Rick Sims is large air conditioning and Florida certified mechanical contractor.A significant percentage of Southwest Florida’s population is comprised of wealthy older people. A big chunk of Rick’s business is air conditioning system maintenance. As this work is nonessential, Rick decided to cancel maintenance work as a safety precaution for both his staff and customers. Rick says there is noticeably less traffic and jests that police are less likely to pull over speeding vehicles due to health concerns.

Rick Sims and Andy Äsk have been attending Building Science Corporation’s Summer Camp for many years. For 20 years, Andy Äsk has held an educational building science meeting in southwest Florida. Rick and Andy partnered to raise the bar and push the envelope by hosting a large building science symposium in Florida on March 25-26, 2020. Unfortunately, due to the coronavirus the 2020 event, the Andrew Äsk Building Science Symposium needed to be postponed until next year. While cancelling the event was disappointing, they needed to protect the people.

For Andy and Rick doing anything other than having hundreds of attendees at a live face-to-face event combined education with networking around great food, drink and entertainment; was not an option. They gave a shout out to Dave Mason (who sings and plays guitar) and Miguel Gonzalez from Tamlyn in Houston who sponsors T shirts for summer campers.

Trane, Mitsubishi and Ultra Airwere event sponsors.

Someone associated with the event has a sense of humor and posted a photo of Andy in a HazMat suit.

Andy Äsk- Admits that he not an expert in public health issues. He opines that there is no mechanical solution for stopping the airborne spread of viruses. While filters will not remove airborne viruses, filtration can remove droplets which contain viruses. He advises his local clients to keep things warm and dry, turn off the AC, open windows and spend some time in the sun. 50% RH is good for people and bad for critters.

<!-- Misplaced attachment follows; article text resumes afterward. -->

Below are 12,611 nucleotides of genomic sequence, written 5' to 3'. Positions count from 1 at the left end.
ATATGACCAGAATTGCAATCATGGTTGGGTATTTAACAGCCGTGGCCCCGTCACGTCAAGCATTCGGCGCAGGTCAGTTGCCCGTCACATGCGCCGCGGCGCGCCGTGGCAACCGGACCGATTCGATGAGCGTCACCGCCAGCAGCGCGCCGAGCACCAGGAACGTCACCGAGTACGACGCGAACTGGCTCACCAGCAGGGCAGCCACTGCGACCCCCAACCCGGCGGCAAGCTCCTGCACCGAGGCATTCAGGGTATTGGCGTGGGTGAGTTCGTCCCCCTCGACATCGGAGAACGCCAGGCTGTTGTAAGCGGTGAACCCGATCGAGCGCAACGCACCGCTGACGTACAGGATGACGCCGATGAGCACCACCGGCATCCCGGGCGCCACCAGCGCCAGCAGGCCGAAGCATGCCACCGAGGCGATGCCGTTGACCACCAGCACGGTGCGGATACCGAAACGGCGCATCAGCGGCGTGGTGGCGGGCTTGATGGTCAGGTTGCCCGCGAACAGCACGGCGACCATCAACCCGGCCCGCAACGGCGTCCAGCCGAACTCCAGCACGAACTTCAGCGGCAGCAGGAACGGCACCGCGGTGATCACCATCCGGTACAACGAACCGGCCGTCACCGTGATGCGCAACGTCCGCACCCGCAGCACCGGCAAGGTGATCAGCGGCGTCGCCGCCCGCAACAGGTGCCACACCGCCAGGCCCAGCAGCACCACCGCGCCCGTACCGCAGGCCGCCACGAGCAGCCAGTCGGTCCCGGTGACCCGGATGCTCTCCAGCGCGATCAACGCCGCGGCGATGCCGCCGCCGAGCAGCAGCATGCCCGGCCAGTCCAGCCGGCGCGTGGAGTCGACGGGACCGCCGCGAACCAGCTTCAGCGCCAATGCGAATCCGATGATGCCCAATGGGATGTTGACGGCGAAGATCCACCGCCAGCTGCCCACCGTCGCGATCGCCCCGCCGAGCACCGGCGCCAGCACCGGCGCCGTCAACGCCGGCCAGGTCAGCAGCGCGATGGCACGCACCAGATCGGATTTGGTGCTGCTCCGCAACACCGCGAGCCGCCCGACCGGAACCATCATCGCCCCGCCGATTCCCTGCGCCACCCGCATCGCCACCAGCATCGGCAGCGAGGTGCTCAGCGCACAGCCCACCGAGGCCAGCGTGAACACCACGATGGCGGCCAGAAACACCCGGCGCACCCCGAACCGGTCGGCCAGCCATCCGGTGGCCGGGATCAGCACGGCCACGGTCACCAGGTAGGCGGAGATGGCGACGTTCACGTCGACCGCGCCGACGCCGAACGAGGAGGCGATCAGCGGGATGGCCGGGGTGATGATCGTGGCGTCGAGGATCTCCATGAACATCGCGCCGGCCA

Andy and Rick utilized the services of a professional event planner who minimized financial and other risks. The host venues were very cooperative with the decision to postpone the event. Andy Ask’s Building Science Symposium known as Spring Training Camp is postponed to March 24-25, 2021, and Radio Joe said, “IAQradio+ will be there to cover the event!”. For more information visit the website set up for Spring Training called Climate Zone One at:

John Downey, Executive Director Cleaning Industry Research Institute (CIRI)

CIRI provides objective scientific data to its members. Originally CIRI had planned to conduct a one-dayevent on March 31, 2020 with The Experience a bi-annual cleaning industry event in conjunction with their spring show being held in Cincinnati, OH. When the governor of Ohio made the decision to cancel events of over 250 people, CIRI made the bold decision to continue to move forward with their event in a live stream format. Three times over the last two weeks the event changed, from a live meeting with online streaming, to an online streamed event with all speakers gathered together in a studio, and finally due to mandatory closure of nonessential businesses to an online meeting with all of the speakers participating remotely. While the risks upon reliance on technology are present the potential rewards can be large, currently 20 times more participants are registered than were originally anticipated. Participation from the Jan-San industry is low, likely due to other recent online offerings of varying quality. Participation from the cleaning and restoration industry is high many of whom responded to an IICRC Eblast: